Jerusalem (CNSNews.com) - Palestinians are not very interested in the idea of Palestinian Authority Chairman Yasser Arafat appointing a prime minister even though the international community is making a big fuss about it, a PA minister said.
Under intense international pressure, Arafat agreed to appoint a prime minister. His Fatah movement's central committee recently voted unanimously to support Arafat's proposal for the appointment of a prime minister.
The so-called Quartet - the U.S., European Union, Russia and United Nations - hope that a prime minister could wrest power from Arafat, run the day-to-day affairs of the Palestinians and implement necessary reforms in the PA.
U.N. envoy to the Middle East peace process Terje Larson has said that "appointing a credible and empowered prime minister is crucial."
The Palestinian Legislative Council is due to meet over the weekend to make the appointment of a prime minister legally possible. The PLC is then due to meet on Monday to approve a specific appointee, nominated by Arafat himself.
But PA Minister of Trade, Ghassan Khatib, said Palestinians rarely talk about the subject among themselves only when foreign journalists are around.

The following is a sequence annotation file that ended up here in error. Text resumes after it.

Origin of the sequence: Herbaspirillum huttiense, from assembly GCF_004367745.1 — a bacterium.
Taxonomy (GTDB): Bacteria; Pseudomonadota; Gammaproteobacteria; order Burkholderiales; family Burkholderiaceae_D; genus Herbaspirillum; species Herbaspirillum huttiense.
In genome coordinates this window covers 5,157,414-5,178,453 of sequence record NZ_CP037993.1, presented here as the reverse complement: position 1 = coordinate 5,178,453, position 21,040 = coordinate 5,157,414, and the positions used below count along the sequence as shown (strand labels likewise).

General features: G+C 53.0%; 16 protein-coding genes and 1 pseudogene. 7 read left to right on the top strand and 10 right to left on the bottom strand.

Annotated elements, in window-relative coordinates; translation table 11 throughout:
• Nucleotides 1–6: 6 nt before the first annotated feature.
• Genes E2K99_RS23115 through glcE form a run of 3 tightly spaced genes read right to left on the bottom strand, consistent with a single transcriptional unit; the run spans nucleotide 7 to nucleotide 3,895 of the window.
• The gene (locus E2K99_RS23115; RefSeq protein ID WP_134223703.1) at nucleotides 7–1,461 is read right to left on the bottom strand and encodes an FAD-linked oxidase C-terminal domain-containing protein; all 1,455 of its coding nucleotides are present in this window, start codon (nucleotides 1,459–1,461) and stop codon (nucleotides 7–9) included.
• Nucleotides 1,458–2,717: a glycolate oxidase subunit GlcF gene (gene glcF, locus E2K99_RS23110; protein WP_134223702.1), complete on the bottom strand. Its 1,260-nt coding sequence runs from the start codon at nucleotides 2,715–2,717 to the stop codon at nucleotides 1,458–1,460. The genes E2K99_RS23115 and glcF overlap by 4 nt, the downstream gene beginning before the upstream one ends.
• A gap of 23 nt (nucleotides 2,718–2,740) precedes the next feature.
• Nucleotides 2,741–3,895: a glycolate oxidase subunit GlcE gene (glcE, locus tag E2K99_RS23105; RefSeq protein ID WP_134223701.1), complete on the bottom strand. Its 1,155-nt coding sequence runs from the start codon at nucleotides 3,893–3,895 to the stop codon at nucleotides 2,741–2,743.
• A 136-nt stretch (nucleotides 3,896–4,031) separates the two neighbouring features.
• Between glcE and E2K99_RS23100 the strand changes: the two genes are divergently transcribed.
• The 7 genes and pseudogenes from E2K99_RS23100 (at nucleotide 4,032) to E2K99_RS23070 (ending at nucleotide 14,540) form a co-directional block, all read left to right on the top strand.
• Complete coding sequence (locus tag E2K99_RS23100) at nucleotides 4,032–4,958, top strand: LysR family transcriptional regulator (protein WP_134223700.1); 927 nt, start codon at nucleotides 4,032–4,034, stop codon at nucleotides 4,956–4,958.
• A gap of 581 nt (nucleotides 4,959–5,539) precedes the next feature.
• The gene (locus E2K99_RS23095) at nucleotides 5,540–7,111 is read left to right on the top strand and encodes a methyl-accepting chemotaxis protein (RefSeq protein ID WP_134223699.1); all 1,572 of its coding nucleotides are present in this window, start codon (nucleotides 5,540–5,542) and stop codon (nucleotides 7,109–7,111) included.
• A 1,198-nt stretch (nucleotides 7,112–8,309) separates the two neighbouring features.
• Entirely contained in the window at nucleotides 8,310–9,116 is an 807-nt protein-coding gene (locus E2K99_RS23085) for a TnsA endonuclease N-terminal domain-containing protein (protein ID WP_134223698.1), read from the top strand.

"It's a non-issue for the Palestinian public and officials," Khatib told CNSNews.com. "The people here do not feel the need for a prime minister."
The people believe they are heading back to a situation where they will live under Israeli "occupation," he said.
Israel has said repeatedly that it is not interested in re-occupying Palestinian areas or ruling over the Palestinians but wants only to rout the terrorist infrastructure that is imbedded in places under PA control and prevent terrorism against its citizens.
If the PA would take up that challenge to put an end to terrorism, Israel would withdraw its troops, Israel says.
But Palestinians are wary of Israel's intentions and believe that Israel wants to re-occupy not only the West Bank, where it has been in command off and on since last summer, but also the Gaza Strip.
Arafat has yet to name the candidate of his choice.
According to Khatib, the "strongest candidate" is Abu Mazen but he is "hesitant" to take the job because it would be "politically harmful" for any politician, he said.
However, Khatib dismissed reports that Arafat was considering appointing a Nablus businessman Munib al-Masri to the position.
"There is no ground for the strong media rumors," Khatib said. "The media is making him a candidate...I don't think this guy has a chance."
Khatib explained that the appointee must be a Fatah official and al-Masri is not. Al-Masri, who is rumored to be a billionaire but in any case is very wealthy, has among other things interests in the Gulf and has built U.S. military bases in Saudi Arabia.